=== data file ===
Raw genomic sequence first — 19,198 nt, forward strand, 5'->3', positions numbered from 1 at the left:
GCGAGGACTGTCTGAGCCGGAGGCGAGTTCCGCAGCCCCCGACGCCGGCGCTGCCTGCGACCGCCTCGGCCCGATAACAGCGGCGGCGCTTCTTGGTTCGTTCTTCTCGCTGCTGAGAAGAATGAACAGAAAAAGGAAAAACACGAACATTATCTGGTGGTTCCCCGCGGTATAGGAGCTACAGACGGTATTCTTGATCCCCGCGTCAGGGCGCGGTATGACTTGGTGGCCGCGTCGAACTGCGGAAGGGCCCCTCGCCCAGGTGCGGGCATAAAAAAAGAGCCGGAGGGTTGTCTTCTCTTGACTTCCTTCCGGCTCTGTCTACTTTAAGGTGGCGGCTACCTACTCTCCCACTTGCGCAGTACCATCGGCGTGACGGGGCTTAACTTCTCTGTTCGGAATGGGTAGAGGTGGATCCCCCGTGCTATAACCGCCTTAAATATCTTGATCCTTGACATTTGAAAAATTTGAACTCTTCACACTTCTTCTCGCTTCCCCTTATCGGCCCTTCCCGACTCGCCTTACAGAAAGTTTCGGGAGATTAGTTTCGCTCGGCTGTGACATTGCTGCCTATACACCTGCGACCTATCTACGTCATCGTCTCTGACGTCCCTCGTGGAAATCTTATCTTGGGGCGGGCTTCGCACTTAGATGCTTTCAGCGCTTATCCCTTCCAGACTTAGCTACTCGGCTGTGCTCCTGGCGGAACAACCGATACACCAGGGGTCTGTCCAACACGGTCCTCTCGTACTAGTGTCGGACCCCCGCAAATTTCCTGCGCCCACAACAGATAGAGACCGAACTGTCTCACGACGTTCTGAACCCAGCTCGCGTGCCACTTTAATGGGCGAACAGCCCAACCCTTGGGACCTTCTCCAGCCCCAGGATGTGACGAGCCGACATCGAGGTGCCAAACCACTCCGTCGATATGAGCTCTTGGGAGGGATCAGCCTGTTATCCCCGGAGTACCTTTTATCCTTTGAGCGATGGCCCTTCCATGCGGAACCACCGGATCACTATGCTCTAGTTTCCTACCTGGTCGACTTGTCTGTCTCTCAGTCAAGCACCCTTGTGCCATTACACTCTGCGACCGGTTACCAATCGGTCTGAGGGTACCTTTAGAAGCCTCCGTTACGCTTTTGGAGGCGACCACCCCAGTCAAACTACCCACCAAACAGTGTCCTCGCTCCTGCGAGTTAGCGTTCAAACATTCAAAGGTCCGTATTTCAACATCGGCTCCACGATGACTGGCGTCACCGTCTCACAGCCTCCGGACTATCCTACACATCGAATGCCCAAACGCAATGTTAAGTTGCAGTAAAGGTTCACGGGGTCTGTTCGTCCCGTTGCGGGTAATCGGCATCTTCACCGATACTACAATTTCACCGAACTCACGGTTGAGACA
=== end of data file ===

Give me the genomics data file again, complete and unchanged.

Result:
Raw genomic sequence first — 19,198 nt, forward strand, 5'->3', positions numbered from 1 at the left:
GCGAGGACTGTCTGAGCCGGAGGCGAGTTCCGCAGCCCCCGACGCCGGCGCTGCCTGCGACCGCCTCGGCCCGATAACAGCGGCGGCGCTTCTTGGTTCGTTCTTCTCGCTGCTGAGAAGAATGAACAGAAAAAGGAAAAACACGAACATTATCTGGTGGTTCCCCGCGGTATAGGAGCTACAGACGGTATTCTTGATCCCCGCGTCAGGGCGCGGTATGACTTGGTGGCCGCGTCGAACTGCGGAAGGGCCCCTCGCCCAGGTGCGGGCATAAAAAAAGAGCCGGAGGGTTGTCTTCTCTTGACTTCCTTCCGGCTCTGTCTACTTTAAGGTGGCGGCTACCTACTCTCCCACTTGCGCAGTACCATCGGCGTGACGGGGCTTAACTTCTCTGTTCGGAATGGGTAGAGGTGGATCCCCCGTGCTATAACCGCCTTAAATATCTTGATCCTTGACATTTGAAAAATTTGAACTCTTCACACTTCTTCTCGCTTCCCCTTATCGGCCCTTCCCGACTCGCCTTACAGAAAGTTTCGGGAGATTAGTTTCGCTCGGCTGTGACATTGCTGCCTATACACCTGCGACCTATCTACGTCATCGTCTCTGACGTCCCTCGTGGAAATCTTATCTTGGGGCGGGCTTCGCACTTAGATGCTTTCAGCGCTTATCCCTTCCAGACTTAGCTACTCGGCTGTGCTCCTGGCGGAACAACCGATACACCAGGGGTCTGTCCAACACGGTCCTCTCGTACTAGTGTCGGACCCCCGCAAATTTCCTGCGCCCACAACAGATAGAGACCGAACTGTCTCACGACGTTCTGAACCCAGCTCGCGTGCCACTTTAATGGGCGAACAGCCCAACCCTTGGGACCTTCTCCAGCCCCAGGATGTGACGAGCCGACATCGAGGTGCCAAACCACTCCGTCGATATGAGCTCTTGGGAGGGATCAGCCTGTTATCCCCGGAGTACCTTTTATCCTTTGAGCGATGGCCCTTCCATGCGGAACCACCGGATCACTATGCTCTAGTTTCCTACCTGGTCGACTTGTCTGTCTCTCAGTCAAGCACCCTTGTGCCATTACACTCTGCGACCGGTTACCAATCGGTCTGAGGGTACCTTTAGAAGCCTCCGTTACGCTTTTGGAGGCGACCACCCCAGTCAAACTACCCACCAAACAGTGTCCTCGCTCCTGCGAGTTAGCGTTCAAACATTCAAAGGTCCGTATTTCAACATCGGCTCCACGATGACTGGCGTCACCGTCTCACAGCCTCCGGACTATCCTACACATCGAATGCCCAAACGCAATGTTAAGTTGCAGTAAAGGTTCACGGGGTCTGTTCGTCCCGTTGCGGGTAATCGGCATCTTCACCGATACTACAATTTCACCGAACTCACGGTTGAGACA